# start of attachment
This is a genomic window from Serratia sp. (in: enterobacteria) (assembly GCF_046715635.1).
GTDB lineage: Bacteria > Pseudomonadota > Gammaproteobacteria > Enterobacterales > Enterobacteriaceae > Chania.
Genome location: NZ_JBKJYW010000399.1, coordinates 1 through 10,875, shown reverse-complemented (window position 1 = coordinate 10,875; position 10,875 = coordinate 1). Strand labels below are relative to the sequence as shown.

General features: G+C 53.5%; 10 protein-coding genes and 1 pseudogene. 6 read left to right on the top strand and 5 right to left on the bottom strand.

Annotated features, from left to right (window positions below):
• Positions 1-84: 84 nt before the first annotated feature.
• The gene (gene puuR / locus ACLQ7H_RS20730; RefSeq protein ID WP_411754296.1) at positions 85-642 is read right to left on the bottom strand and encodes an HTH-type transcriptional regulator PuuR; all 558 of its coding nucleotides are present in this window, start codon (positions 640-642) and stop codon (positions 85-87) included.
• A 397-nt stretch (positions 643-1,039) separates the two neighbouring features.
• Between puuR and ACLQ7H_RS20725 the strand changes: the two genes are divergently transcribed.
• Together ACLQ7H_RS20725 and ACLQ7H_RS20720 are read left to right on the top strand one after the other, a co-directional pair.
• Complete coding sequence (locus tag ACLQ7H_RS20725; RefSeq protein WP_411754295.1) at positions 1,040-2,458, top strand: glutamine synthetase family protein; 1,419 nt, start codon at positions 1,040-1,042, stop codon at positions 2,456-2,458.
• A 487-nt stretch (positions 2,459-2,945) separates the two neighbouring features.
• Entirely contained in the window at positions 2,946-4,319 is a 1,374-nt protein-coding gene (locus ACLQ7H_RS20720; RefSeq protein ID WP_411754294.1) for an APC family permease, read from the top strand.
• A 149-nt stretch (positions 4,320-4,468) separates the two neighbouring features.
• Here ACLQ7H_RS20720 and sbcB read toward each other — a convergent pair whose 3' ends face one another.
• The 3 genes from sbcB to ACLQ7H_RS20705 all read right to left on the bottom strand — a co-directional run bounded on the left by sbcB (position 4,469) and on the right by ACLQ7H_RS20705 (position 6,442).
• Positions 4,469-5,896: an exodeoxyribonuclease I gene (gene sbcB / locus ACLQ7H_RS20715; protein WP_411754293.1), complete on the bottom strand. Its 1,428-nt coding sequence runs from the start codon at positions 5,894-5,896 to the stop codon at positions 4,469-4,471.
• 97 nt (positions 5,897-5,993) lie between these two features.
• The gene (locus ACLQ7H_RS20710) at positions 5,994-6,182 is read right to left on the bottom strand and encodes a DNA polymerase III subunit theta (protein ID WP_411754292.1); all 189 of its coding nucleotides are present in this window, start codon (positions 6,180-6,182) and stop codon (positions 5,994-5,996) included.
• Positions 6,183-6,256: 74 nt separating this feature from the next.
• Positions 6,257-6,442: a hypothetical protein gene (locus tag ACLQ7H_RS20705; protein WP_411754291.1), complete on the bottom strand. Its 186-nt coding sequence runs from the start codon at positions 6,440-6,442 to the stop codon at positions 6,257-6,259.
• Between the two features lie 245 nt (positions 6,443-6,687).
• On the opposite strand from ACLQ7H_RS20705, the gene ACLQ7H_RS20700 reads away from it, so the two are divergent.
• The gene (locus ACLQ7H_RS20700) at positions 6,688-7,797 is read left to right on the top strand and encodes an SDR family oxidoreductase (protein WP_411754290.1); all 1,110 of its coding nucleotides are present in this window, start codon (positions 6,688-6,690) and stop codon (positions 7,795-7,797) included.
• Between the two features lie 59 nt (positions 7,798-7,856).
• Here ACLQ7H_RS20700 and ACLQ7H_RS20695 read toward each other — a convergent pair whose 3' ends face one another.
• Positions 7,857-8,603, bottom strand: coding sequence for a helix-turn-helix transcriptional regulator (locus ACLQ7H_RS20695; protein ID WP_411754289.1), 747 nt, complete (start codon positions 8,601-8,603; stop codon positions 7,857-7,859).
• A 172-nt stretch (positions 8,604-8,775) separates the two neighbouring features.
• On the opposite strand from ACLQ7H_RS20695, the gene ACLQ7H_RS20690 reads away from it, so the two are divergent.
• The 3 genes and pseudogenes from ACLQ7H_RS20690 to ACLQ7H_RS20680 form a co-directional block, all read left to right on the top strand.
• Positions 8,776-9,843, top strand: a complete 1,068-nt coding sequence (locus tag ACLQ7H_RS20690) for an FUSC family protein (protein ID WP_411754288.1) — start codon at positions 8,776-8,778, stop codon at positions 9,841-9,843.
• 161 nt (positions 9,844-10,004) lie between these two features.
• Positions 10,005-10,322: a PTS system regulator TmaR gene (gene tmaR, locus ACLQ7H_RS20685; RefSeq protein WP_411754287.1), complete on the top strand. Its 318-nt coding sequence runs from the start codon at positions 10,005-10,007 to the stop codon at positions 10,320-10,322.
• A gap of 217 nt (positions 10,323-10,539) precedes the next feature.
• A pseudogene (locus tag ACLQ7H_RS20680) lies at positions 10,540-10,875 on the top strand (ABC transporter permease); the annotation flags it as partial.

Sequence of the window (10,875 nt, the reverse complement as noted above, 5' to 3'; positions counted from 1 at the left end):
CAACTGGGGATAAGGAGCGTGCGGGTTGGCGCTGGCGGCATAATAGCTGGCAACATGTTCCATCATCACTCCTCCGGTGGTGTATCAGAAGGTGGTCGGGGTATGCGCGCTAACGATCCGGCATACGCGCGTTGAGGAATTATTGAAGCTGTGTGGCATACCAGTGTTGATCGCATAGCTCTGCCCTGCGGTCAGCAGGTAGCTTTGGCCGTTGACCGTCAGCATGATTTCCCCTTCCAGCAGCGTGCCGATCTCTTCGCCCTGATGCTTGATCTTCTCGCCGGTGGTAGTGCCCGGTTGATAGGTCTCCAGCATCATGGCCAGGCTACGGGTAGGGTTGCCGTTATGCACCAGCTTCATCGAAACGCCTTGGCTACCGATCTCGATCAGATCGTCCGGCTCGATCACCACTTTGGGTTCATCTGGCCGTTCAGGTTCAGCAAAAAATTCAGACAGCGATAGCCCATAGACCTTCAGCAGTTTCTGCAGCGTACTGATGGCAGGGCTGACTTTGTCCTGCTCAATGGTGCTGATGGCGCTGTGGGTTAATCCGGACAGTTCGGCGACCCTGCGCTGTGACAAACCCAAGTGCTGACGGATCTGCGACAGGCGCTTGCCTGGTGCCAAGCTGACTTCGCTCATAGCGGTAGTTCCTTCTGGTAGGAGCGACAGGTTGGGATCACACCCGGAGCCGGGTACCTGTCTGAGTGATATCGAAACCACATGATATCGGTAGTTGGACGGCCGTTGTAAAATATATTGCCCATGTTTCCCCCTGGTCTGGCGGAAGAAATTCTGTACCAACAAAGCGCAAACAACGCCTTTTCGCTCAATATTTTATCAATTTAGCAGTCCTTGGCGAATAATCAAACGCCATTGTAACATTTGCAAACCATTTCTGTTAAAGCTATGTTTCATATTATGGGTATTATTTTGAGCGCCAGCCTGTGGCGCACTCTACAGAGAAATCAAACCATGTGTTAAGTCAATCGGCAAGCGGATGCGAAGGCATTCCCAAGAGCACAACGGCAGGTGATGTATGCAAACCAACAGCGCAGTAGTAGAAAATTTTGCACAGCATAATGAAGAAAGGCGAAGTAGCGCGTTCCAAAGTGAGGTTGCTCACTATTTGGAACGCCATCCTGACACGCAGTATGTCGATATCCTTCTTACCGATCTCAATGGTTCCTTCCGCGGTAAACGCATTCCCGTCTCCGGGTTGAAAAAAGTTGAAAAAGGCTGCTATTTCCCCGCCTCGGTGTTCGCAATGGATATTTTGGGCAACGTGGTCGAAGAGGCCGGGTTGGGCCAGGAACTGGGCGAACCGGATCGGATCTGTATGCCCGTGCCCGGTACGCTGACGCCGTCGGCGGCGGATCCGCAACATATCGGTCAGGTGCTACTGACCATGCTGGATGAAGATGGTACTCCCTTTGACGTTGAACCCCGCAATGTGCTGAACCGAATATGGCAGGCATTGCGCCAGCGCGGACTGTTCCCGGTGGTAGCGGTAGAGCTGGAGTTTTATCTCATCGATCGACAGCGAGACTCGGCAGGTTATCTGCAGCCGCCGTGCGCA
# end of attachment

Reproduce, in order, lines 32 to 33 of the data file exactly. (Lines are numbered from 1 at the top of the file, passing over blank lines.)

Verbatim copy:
• 161 nt (positions 9,844-10,004) lie between these two features.
• Positions 10,005-10,322: a PTS system regulator TmaR gene (gene tmaR, locus ACLQ7H_RS20685; RefSeq protein WP_411754287.1), complete on the top strand. Its 318-nt coding sequence runs from the start codon at positions 10,005-10,007 to the stop codon at positions 10,320-10,322.